Robert B. Goergen Hall for Biomedical Engineering and Optics
A $40-million, five-story building that contains state-of-the art research facilities, classrooms, and teaching laboratories.
The first floor is dedicated to teaching spaces. The second and third floors house the Department of Biomedical Engineering (BME), the RCBU main office, and BME faculty research and teaching labs. Optics research and teaching facilities are located on the fourth and fifth floors. The Center for Institute Ventures, also housed on the fifth floor, helps faculty members commercialize their research and innovations.
Biomechanical Testing Lab
This laboratory provides facilities for testing of the strength and functional performance of biological tissues and other materials used in biomedical applications.
For example, in BioSolid Mechanics, students prepare specimens and learn to use a materials testing system to compare various musculoskeletal tissues to traditional engineering.
This laboratory provides general facilities for microscopic imaging of tissues, cells and intracellular structures. Each microscope is equipped with video-capture systems to allow investigation of cellular motion and adhesion, which are critical in the interface between cells and their environments.
These facilities may be used in the Cell & Tissue Engineering and Biomedical Microscopy courses, and other specialized graduate courses.
Cell Culture Lab
This laboratory provides facilities for culturing cells and tissues as a basis for learning about cell function or developing cell-based therapies for tissue repair and replacement. Laminar flow hoods provide sterile conditions for culture procedures.
For example, in Cell and Tissue Engineering, students learn about sterile technique and the effects of matrix composition on cell behavior.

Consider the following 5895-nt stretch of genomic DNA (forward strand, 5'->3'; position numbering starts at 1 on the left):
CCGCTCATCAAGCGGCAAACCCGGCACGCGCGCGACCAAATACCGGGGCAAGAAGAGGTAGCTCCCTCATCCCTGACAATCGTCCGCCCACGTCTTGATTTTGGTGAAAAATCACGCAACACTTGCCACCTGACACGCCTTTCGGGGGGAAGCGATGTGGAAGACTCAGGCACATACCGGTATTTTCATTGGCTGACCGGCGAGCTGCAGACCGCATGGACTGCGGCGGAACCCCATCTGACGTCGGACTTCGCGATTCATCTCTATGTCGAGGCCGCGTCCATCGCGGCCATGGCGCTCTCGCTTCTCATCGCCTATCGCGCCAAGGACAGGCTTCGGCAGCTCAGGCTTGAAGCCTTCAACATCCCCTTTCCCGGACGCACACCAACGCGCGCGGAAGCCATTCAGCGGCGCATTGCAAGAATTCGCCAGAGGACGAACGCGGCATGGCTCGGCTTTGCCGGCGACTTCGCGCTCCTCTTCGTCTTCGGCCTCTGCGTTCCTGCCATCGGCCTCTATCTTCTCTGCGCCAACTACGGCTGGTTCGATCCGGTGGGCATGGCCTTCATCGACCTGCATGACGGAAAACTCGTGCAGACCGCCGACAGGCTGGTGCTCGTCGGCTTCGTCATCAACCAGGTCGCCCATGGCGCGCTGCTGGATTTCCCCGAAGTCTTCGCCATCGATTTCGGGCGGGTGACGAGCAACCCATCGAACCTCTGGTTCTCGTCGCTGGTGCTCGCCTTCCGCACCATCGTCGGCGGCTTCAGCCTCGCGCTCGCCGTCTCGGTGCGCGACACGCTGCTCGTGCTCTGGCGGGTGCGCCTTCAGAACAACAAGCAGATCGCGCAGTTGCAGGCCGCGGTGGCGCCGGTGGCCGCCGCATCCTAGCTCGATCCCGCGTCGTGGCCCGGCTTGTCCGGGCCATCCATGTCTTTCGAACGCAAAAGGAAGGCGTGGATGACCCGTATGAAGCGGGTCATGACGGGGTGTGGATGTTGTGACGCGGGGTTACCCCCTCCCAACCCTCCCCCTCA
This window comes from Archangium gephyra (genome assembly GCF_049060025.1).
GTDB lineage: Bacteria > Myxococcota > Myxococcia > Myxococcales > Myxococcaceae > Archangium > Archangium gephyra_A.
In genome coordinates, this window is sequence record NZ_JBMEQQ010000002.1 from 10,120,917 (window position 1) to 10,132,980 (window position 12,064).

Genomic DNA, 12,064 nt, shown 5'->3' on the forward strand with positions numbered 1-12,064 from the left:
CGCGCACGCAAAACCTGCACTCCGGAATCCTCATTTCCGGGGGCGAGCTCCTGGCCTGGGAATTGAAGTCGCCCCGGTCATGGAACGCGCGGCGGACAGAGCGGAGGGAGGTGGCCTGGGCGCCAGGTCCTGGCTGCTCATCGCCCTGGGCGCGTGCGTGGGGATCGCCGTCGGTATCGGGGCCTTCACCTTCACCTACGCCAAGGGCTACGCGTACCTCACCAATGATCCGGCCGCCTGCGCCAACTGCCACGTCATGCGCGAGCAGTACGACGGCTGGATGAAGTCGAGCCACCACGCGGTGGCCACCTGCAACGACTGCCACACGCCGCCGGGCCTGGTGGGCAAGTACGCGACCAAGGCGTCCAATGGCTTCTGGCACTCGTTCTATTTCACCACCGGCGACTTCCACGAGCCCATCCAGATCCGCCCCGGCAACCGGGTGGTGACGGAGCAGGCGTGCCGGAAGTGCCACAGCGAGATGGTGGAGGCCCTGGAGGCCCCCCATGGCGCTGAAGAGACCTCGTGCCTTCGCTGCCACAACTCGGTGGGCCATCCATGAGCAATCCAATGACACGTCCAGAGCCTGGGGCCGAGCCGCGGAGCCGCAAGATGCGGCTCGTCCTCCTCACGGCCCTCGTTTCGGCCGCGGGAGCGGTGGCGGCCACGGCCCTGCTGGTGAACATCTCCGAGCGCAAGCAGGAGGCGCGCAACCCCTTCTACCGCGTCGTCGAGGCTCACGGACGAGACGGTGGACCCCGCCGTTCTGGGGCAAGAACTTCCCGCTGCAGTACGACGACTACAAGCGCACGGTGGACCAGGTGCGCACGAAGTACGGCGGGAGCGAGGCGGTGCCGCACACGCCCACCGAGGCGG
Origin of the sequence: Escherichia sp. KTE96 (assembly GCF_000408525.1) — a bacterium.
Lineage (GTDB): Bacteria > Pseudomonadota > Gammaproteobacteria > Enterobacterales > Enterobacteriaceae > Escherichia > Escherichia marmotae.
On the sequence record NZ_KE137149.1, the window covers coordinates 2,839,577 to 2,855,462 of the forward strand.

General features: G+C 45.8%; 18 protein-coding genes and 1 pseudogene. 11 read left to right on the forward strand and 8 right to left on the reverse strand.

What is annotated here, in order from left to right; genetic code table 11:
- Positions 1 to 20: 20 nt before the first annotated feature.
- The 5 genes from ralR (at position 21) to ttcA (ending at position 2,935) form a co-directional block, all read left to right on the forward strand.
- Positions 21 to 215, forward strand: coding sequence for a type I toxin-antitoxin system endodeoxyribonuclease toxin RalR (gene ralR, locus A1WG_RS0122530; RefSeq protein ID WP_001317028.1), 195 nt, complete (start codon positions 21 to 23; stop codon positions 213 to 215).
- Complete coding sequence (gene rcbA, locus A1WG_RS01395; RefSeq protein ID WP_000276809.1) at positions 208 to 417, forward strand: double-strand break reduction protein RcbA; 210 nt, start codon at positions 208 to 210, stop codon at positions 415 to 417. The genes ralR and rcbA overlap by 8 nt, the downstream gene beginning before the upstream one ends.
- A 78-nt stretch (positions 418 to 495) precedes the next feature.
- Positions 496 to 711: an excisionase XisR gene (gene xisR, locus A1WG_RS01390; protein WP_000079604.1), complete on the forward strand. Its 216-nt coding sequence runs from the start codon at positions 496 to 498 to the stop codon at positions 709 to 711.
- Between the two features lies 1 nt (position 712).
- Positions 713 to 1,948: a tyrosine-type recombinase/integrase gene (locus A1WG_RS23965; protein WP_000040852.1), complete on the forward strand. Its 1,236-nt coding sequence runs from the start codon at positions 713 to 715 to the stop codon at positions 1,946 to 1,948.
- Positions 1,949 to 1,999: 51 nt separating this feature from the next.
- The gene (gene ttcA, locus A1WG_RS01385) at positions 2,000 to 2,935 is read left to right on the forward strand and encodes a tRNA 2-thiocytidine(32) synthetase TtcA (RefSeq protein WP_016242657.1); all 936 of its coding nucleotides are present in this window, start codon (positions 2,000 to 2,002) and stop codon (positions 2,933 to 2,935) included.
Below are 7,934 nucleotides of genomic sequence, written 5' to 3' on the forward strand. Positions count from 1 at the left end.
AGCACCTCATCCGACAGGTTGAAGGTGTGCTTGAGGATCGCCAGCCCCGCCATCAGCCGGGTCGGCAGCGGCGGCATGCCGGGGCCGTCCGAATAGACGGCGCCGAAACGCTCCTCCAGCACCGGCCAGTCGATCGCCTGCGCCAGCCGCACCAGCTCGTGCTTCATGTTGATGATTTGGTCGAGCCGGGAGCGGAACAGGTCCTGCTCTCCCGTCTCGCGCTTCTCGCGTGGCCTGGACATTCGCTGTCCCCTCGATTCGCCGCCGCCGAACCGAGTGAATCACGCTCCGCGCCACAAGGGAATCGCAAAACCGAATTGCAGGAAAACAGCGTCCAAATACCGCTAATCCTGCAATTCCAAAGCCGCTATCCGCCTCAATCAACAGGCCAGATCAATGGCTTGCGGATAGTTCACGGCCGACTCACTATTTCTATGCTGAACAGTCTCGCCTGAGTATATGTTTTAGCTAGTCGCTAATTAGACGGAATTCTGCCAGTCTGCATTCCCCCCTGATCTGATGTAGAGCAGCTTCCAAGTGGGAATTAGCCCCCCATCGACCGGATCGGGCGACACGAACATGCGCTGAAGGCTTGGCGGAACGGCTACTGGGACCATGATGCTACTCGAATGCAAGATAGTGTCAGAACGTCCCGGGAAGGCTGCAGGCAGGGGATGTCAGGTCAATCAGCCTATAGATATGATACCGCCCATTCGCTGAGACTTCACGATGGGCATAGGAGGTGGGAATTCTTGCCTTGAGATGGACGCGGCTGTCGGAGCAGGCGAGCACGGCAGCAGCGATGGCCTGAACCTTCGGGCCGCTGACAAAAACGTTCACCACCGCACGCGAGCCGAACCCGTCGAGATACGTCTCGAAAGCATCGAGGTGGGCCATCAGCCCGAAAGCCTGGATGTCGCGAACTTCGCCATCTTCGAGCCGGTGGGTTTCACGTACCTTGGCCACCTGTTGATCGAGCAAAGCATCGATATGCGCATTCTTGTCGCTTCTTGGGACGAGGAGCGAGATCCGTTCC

Quantitative Physiology and Bioinstrumentation Lab
This laboratory is used in BME 230: BME Signals & Measurements, where students learn to use a variety of instrumentation and signal processing methods to study biological behaviors.
Also, in BME 260: Quantitative Physiology, students apply engineering principles to study physiological function in living systems.
The Integrated Nanosystems Center consists of a 1,000 square-foot metrology (measurement) facility and a 2,000 square-foot, cleanroom fabrication facility.
The nanosystem programs at the University of Rochester are unique because they allow for the production of high temperature nanomaterials and incorporate the University's expertise in optics and optical device technology.
Located in the Wilson Quadrangle on the River Campus between Wilson Commons and Morey Hall, the three-story, 18,900-square-foot building features an engineering fabrication lab where students can build project prototypes, a multipurpose learning studio, group study areas, and exhibit space for students to display their projects.
The building also contains sound and video recording studios, high-end computers, and 3-D printers, which represent the latest manufacturing technique to convert digital design software into actual models.
The electron microscopy facility for the University of Rochester is located in the Institute of Optics' Wilmot Building. The facility serves the entire academic campus as well as some Medical Center activities.
The Rochester Center for Biomedical Ultrasound (RCBU) laboratories are advancing the use of ultrasound in clinical diagnosis and discovering new therapeutic applications of ultrasound in medicine and biology.
Innovations in biomedical ultrasound require the collaborative expertise of engineers, physicians, basic scientists and clinicians. The RCBU provides an ideal forum to stimulate cross-disciplinary research.
The core facilities provide services to all researchers at the University of Rochester School of Medicine and Dentistry.